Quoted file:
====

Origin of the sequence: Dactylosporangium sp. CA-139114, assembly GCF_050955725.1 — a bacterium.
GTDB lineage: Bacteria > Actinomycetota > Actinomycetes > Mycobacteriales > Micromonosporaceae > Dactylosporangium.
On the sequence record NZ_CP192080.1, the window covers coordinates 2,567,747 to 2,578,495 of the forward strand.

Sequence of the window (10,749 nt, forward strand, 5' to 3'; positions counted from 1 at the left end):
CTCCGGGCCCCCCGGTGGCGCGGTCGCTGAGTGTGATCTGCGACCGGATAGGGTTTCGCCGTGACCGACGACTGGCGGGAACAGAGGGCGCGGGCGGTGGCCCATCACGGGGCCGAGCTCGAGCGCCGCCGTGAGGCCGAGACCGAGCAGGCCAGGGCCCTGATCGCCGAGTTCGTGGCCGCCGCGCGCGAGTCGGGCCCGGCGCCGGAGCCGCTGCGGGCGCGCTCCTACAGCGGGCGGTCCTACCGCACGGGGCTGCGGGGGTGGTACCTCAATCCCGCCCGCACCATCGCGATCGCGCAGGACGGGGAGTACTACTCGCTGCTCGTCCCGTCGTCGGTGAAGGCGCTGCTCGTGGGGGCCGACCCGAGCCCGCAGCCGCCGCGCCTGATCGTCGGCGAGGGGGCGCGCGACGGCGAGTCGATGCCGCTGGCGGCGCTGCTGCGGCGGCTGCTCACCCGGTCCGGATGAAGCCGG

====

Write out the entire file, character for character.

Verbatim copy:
Origin of the sequence: Dactylosporangium sp. CA-139114, assembly GCF_050955725.1 — a bacterium.
GTDB lineage: Bacteria > Actinomycetota > Actinomycetes > Mycobacteriales > Micromonosporaceae > Dactylosporangium.
On the sequence record NZ_CP192080.1, the window covers coordinates 2,567,747 to 2,578,495 of the forward strand.

Sequence of the window (10,749 nt, forward strand, 5' to 3'; positions counted from 1 at the left end):
CTCCGGGCCCCCCGGTGGCGCGGTCGCTGAGTGTGATCTGCGACCGGATAGGGTTTCGCCGTGACCGACGACTGGCGGGAACAGAGGGCGCGGGCGGTGGCCCATCACGGGGCCGAGCTCGAGCGCCGCCGTGAGGCCGAGACCGAGCAGGCCAGGGCCCTGATCGCCGAGTTCGTGGCCGCCGCGCGCGAGTCGGGCCCGGCGCCGGAGCCGCTGCGGGCGCGCTCCTACAGCGGGCGGTCCTACCGCACGGGGCTGCGGGGGTGGTACCTCAATCCCGCCCGCACCATCGCGATCGCGCAGGACGGGGAGTACTACTCGCTGCTCGTCCCGTCGTCGGTGAAGGCGCTGCTCGTGGGGGCCGACCCGAGCCCGCAGCCGCCGCGCCTGATCGTCGGCGAGGGGGCGCGCGACGGCGAGTCGATGCCGCTGGCGGCGCTGCTGCGGCGGCTGCTCACCCGGTCCGGATGAAGCCGG